Paul L. Caron

Wednesday, July 24, 2019

More On Mental Health In Big Law

Following up on my previous posts:

Above the Law, Sidley Still Thinks They Handled Partner’s Suicide Correctly. His Widow Disagrees.:

SidleyThe death by suicide of Sidley Austin partner Gabe MacConaill continues to rock the world of Biglaw. Not only did he die in a dramatic fashion — his body was found with a self-inflicted gunshot wound in the firm’s parking garage — but after his death, his widow, Joanna Litt, wrote a provocative op-ed titled Big Law Killed My Husband. That one-two punch put a lot of attention on the stresses of Biglaw and the mental health and services available in the industry.

Now MacConaill’s death has become part of a larger conversation. Financial Times has written an article about mental health issues in the workplace, and MacConaill is featured in the story. ... [I]n the FT article, Litt doubles down on holding the firm to account for the events that led up to her husband’s death, and is angry at the firm’s lack of a robust response since MacConaill died.

American Lawyer, What Happened After This Big Law Attorney Told the World About His Depression:

Reed SmithLet’s rewind for a moment to February 12, 2019. Around 2:30 pm that day, The American Lawyer published an article chronicling my journey with mental health disabilities (more particularly, severe depression, obsessive-compulsive disorder, and anxiety.) I ruminated on the panoply of possible responses. Would I be labeled “that crazy Reed Smith lawyer” or perhaps “the attorney who spewed almost 2,000 words on his ‘mental breakdown’”? How would clients and colleagues perceive me? Would anyone even read the article?

Almost five months later, however, it would not be an exaggeration to say that “going public” with my story has changed my life—for the better—and hopefully the lives, or mindsets, of others as well (even if only incrementally).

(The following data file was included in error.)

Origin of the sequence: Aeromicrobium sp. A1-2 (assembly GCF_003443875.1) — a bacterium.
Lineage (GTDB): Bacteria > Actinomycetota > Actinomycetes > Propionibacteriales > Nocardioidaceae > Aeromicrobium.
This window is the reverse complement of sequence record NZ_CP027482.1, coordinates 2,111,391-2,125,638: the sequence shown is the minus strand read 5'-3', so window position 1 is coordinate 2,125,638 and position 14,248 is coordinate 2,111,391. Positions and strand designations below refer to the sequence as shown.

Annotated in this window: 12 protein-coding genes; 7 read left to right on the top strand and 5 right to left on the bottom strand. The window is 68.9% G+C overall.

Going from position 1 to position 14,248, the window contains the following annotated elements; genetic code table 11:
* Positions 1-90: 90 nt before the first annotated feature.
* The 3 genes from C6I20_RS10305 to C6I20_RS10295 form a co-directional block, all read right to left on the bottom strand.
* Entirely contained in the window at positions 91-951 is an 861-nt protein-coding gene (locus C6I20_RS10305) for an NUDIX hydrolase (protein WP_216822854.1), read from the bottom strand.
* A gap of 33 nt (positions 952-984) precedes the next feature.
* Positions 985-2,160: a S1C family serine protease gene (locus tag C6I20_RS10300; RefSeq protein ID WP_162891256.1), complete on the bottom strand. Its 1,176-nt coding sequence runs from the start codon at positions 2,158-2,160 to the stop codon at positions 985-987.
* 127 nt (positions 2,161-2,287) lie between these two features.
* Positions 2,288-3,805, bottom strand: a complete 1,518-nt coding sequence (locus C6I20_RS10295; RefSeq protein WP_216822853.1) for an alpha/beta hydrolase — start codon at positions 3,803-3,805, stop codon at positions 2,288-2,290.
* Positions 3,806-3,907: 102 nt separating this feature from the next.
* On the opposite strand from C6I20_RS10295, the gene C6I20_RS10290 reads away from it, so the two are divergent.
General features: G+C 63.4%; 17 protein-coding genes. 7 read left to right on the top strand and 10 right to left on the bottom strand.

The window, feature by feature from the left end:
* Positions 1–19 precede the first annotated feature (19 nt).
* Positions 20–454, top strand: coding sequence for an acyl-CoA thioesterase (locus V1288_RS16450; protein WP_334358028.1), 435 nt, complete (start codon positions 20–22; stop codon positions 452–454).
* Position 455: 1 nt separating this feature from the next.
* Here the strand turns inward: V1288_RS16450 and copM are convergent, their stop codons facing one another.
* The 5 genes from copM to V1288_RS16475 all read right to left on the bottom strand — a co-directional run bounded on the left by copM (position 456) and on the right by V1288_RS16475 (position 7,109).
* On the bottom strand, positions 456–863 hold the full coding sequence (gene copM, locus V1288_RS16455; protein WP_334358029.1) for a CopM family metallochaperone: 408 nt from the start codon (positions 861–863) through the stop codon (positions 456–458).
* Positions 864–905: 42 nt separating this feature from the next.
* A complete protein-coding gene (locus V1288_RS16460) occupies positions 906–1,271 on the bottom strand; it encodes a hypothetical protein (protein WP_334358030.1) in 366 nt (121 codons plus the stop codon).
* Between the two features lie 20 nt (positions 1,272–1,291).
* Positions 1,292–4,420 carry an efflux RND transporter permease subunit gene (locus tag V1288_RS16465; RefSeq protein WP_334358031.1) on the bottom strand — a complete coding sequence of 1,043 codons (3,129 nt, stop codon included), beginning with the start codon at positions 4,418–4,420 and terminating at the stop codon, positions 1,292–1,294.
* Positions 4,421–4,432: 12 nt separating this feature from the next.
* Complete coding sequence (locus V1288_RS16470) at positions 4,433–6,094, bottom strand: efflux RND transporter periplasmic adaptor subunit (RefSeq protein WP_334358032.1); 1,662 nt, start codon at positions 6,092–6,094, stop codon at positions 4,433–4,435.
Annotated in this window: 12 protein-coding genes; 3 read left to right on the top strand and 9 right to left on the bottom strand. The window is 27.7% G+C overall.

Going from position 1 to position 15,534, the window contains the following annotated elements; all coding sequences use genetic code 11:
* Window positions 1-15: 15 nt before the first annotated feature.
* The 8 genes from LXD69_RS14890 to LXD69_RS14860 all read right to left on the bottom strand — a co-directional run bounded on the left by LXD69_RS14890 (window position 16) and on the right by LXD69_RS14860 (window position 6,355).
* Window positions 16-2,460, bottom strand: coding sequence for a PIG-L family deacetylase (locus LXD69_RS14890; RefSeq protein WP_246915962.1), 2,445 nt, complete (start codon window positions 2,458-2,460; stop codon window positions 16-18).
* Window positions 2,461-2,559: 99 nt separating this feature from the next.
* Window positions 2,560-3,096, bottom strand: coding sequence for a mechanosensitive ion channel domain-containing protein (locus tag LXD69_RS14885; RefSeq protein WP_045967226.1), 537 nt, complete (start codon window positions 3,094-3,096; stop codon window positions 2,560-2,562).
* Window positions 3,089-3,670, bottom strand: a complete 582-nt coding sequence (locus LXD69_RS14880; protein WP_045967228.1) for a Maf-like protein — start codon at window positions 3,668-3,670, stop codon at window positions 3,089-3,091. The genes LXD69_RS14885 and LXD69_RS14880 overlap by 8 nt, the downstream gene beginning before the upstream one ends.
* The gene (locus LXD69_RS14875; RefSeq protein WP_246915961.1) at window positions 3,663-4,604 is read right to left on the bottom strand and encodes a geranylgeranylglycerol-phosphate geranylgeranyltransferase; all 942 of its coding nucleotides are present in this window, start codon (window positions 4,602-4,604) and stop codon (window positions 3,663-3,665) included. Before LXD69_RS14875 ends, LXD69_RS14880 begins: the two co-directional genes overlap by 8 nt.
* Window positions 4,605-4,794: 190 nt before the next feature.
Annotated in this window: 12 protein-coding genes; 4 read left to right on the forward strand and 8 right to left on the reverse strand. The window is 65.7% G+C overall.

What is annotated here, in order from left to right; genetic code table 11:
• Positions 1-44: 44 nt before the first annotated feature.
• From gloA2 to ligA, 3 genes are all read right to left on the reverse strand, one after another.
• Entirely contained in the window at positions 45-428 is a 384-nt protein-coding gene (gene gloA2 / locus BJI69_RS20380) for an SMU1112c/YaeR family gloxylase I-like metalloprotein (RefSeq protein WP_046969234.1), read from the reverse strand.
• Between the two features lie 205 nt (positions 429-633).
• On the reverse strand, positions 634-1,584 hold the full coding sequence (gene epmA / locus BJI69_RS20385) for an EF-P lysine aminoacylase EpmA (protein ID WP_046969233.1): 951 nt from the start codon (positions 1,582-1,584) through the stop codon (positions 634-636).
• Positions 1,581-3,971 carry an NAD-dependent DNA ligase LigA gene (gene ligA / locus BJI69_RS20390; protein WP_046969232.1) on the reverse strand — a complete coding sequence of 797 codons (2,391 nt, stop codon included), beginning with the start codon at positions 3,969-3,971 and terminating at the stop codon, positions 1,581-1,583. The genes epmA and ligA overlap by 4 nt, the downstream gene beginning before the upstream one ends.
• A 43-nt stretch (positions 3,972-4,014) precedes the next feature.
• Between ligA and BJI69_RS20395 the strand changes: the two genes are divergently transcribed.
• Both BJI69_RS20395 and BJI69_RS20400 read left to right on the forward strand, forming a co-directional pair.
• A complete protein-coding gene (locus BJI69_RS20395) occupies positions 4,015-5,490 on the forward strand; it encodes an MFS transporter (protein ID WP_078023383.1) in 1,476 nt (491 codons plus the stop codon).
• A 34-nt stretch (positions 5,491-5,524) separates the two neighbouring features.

In response to the article, I received emails, handwritten notes and phone calls from thousands—literally—of individuals from all walks of life, both within and outside of the legal profession. I heard from judges and elected officials. I heard from big firm lawyers and solo practitioners. I heard from in-house lawyers. I spent time talking with attorneys, in both the private and public practice spheres, about the mental health issues bearing down on them or their loved ones. I was invited to speak at various conferences, panels, events and webinars, and at several law schools.

Dozens of clients, including in-house counsel and human resource professionals, reached out to express their support. Many shared their own personal mental health trials and tribulations. Several even asked me to speak with their workforces about my struggles. Internally at Reed Smith, the reaction was equally supportive. I was inundated with messages of compassion from hundreds of attorneys and staff members (just as mental health conditions do not discriminate against their victims based on age, race, gender or the like, they similarly do not discriminate based on whether one holds a juris doctor degree). ...

I am reminded every single day that mental health issues still pervade the legal industry—and to a staggering degree. ... But I am still extremely heartened for the future state of discourse and, more importantly, action concerning mental health issues in the legal profession. ...

 I am heartened for the future because we, as a profession, finally appear ready to start having a real, constructive dialogue on the complicated, and often uncomfortable, issue that is mental health. The dialogue is going to have its ebbs and flows, but it is a dialogue nonetheless—one that we were not having, and in fact actively avoided, until quite recently.

I want to end this article with something I’ve mentioned at several recent events. The reason I wrote my original article and also the reason I’ve written this one, is to put a voice and a face to mental health issues and the mental health stigma in the legal profession. With this in mind, I’m Mark. I’m a Reed Smith employment lawyer. I suffer from mental health disabilities. And if you do too, or if you simply are passionate about or can relate to this issue, remember that you are not alone and that together, we can create the future about which I am so heartened.

Legal Ed News, Legal Education | Permalink


Unfortunately the problems here are not categorically negative, like "maladaptive perfectionism." Or at least a natural fit for the system, like hiding one's feelings. Like a football player headbutting his way to the Super Bowl - and CTE. The solution may lie in understanding that even the best lawyer probably isn't very good when exhausted. Let him sleep and get your email *intelligently* answered in the morning.

Posted by: Anand Desai | Jul 24, 2019 3:36:45 PM